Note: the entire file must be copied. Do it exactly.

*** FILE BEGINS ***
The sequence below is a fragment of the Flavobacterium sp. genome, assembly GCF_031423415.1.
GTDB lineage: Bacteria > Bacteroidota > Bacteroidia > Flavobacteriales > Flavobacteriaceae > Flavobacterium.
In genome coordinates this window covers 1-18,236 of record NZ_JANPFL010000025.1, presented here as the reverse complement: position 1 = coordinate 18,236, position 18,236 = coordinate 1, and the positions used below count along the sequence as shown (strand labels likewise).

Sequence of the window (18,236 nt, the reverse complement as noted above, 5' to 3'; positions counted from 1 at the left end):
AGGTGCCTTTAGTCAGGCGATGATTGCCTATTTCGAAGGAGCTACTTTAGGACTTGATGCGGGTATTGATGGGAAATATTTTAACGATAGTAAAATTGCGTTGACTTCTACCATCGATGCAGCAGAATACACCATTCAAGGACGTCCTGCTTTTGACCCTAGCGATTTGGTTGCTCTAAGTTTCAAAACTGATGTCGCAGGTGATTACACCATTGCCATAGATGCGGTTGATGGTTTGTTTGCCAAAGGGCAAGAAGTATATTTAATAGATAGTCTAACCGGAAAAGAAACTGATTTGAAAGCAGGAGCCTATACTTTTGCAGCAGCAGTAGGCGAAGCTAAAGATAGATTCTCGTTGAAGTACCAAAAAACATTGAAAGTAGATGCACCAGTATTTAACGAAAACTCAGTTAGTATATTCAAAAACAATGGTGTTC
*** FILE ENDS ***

The sequence below is a fragment of the Flavobacterium sp. genome, assembly GCF_031423415.1.
GTDB lineage: Bacteria > Bacteroidota > Bacteroidia > Flavobacteriales > Flavobacteriaceae > Flavobacterium.
In genome coordinates this window covers 1-18,236 of record NZ_JANPFL010000025.1, presented here as the reverse complement: position 1 = coordinate 18,236, position 18,236 = coordinate 1, and the positions used below count along the sequence as shown (strand labels likewise).

Sequence of the window (18,236 nt, the reverse complement as noted above, 5' to 3'; positions counted from 1 at the left end):
AGGTGCCTTTAGTCAGGCGATGATTGCCTATTTCGAAGGAGCTACTTTAGGACTTGATGCGGGTATTGATGGGAAATATTTTAACGATAGTAAAATTGCGTTGACTTCTACCATCGATGCAGCAGAATACACCATTCAAGGACGTCCTGCTTTTGACCCTAGCGATTTGGTTGCTCTAAGTTTCAAAACTGATGTCGCAGGTGATTACACCATTGCCATAGATGCGGTTGATGGTTTGTTTGCCAAAGGGCAAGAAGTATATTTAATAGATAGTCTAACCGGAAAAGAAACTGATTTGAAAGCAGGAGCCTATACTTTTGCAGCAGCAGTAGGCGAAGCTAAAGATAGATTCTCGTTGAAGTACCAAAAAACATTGAAAGTAGATGCACCAGTATTTAACGAAAACTCAGTTAGTATATTCAAAAACAATGGTGTTC